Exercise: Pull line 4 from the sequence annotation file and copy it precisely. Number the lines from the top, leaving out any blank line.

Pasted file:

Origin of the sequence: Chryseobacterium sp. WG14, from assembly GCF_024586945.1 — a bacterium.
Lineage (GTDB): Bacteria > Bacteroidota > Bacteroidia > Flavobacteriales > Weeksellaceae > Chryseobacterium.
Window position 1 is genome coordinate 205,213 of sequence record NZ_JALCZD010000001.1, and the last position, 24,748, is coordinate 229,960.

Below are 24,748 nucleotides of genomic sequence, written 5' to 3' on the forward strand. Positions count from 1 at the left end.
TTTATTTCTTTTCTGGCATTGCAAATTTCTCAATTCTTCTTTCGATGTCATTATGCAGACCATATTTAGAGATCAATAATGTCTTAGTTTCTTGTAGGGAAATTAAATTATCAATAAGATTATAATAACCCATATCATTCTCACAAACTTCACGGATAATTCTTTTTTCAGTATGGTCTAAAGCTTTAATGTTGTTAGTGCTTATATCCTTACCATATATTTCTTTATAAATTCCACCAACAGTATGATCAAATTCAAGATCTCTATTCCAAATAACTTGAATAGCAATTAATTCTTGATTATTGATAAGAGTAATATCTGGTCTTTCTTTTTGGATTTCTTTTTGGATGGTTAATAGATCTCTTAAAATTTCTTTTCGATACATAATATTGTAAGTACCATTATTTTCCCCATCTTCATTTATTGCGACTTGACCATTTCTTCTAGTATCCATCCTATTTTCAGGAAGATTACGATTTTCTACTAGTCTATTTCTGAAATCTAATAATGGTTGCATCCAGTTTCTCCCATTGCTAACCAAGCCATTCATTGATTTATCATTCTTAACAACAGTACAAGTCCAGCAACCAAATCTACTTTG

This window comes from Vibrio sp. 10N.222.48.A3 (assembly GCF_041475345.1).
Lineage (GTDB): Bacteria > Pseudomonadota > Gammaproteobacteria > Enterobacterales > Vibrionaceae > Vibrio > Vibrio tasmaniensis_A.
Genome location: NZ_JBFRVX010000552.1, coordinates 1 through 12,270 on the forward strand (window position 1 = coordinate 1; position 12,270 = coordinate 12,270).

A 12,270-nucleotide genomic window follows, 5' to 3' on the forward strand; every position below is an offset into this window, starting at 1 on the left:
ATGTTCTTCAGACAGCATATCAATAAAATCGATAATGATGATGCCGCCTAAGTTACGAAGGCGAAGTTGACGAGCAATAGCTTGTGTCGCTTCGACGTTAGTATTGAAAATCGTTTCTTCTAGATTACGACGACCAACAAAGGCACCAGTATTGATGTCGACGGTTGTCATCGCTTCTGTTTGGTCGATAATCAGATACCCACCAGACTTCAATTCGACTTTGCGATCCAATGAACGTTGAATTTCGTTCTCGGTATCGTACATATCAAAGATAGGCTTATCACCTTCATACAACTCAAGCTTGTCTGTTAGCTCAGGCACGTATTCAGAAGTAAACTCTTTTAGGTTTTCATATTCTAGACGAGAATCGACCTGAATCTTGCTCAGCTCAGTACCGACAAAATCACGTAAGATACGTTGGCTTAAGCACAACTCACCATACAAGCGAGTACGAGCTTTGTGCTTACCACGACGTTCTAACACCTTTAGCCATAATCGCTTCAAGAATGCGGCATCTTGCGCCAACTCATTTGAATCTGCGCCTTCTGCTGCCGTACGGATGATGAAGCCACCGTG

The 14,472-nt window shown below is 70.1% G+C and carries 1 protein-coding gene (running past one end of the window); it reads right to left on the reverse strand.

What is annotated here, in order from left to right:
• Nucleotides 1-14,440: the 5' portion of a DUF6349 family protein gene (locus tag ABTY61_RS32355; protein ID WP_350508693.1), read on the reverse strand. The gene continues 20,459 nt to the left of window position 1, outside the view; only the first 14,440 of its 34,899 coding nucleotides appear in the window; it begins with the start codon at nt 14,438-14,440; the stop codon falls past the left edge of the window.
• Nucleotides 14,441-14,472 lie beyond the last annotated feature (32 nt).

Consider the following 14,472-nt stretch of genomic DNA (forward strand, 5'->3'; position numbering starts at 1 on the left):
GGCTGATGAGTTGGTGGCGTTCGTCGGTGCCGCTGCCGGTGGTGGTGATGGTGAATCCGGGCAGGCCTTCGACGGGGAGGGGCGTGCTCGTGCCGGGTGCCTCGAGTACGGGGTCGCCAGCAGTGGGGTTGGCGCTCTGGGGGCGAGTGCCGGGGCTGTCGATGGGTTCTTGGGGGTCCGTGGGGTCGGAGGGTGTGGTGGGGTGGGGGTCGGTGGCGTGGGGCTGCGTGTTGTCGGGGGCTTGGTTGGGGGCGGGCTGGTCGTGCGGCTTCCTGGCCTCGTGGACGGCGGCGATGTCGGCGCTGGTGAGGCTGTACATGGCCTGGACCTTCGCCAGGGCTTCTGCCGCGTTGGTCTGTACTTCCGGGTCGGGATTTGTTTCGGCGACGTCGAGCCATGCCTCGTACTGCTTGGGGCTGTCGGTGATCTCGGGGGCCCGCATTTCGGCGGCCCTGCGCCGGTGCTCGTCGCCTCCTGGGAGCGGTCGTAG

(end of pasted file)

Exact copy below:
Below are 24,748 nucleotides of genomic sequence, written 5' to 3' on the forward strand. Positions count from 1 at the left end.